Current Account in Eurozone
Eurozone - Current Account (billions of Euros)Flash estimates revealed that growth surpassed expectations in the first quarter of the year, reviving after last year’s sharp slowdown. Although a breakdown by components is not yet available, solid household spending likely supported the result as consumers benefitted from a tightening labor market. In addition, a relatively mild winter may have bolstered the construction sector, while the manufacturing sector is expected to have improved somewhat as one-off issues fade. That said, monthly data still points to soft activity overall and it remains to be seen if momentum will keep pace in Q2. Economic sentiment dropped for the 10th consecutive month in April and the composite PMI continued to point to a two-speed economy in May. Meanwhile, the European parliamentary elections revealed increasing divisions within the union. The vote suggests that the European project will likely remain stuck: with little appetite to move forward or backwards with integration and reforms.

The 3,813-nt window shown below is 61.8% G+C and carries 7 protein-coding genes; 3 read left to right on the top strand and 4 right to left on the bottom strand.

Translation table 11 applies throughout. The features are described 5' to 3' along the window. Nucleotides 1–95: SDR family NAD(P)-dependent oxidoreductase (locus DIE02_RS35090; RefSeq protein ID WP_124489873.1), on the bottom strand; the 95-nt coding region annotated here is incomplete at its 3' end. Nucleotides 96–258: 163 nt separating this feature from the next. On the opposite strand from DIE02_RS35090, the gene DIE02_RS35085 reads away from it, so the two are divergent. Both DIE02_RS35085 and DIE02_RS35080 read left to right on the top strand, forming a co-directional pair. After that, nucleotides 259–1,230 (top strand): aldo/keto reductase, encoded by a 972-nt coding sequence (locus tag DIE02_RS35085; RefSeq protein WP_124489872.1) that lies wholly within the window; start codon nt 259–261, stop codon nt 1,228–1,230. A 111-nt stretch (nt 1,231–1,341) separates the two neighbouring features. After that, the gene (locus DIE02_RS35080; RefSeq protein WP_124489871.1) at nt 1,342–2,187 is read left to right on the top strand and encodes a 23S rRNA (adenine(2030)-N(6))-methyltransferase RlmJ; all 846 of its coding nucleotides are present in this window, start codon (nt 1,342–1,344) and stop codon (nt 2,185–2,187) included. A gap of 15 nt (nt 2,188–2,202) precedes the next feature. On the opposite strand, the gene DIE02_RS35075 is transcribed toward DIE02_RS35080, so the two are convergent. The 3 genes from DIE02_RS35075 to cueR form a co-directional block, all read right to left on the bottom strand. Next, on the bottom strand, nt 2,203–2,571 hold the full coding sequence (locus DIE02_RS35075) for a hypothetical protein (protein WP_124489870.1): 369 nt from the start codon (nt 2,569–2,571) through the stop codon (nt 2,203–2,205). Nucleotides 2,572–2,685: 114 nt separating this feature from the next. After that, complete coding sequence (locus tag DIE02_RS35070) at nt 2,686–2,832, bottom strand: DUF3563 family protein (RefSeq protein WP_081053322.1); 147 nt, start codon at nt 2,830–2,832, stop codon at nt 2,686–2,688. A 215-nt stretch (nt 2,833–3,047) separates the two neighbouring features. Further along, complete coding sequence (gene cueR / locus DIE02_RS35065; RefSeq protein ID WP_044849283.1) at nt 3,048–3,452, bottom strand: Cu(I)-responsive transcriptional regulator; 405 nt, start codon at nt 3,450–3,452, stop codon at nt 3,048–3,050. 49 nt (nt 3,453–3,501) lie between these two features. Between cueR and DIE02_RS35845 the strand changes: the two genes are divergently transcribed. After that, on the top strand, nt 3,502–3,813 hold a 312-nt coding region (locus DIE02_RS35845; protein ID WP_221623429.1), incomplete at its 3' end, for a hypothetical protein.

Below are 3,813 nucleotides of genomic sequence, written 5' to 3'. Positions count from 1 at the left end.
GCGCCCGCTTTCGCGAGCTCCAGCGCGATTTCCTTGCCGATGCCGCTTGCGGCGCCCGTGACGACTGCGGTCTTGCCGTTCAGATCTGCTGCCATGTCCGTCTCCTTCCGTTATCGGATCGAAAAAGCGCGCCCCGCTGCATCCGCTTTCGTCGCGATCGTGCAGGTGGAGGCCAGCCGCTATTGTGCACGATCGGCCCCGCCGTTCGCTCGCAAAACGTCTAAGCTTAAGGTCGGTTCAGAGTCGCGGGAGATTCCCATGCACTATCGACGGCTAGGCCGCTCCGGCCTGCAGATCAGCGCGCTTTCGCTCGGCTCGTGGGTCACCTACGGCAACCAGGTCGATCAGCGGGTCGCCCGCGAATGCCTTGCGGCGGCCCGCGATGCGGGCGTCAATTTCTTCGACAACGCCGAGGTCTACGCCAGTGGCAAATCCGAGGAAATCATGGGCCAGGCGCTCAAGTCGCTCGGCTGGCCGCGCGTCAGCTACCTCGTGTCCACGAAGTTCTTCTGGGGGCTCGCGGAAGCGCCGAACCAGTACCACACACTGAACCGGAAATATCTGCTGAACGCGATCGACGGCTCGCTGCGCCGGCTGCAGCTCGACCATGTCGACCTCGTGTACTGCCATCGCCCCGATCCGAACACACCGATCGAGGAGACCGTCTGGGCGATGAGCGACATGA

Eurozone - Current Account (EUR bn) Data
|Current Account Balance (EUR bn)||221||250||340||388||388|
5 years of economic forecasts for more than 30 economic indicators.
Eurozone Current Account (EUR bn) Chart
Source: Eurostat and FocusEconomics calculations.
|Exchange Rate||1.13||0.65 %||Jun 13|
|Stock Market||1,159||-0.52 %||Jun 13|
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June 13, 2019
Industrial output contracted again in April, recording the third drop in a row.
June 6, 2019
The European Central Bank (ECB) turned more dovish at its June monetary policy, responding to the bloc’s softer growth momentum.
June 4, 2019
Labor market conditions in the common currency bloc improved in April, according to data released by Eurostat.
May 28, 2019
The euro continued to languish near two-year lows in recent weeks, ending 24 May at USD 1.12 per EUR, barely unchanged from the same day in April.
May 28, 2019
Sentiment in the Eurozone improved in May, breaking a streak of 10 months of deteriorating confidence.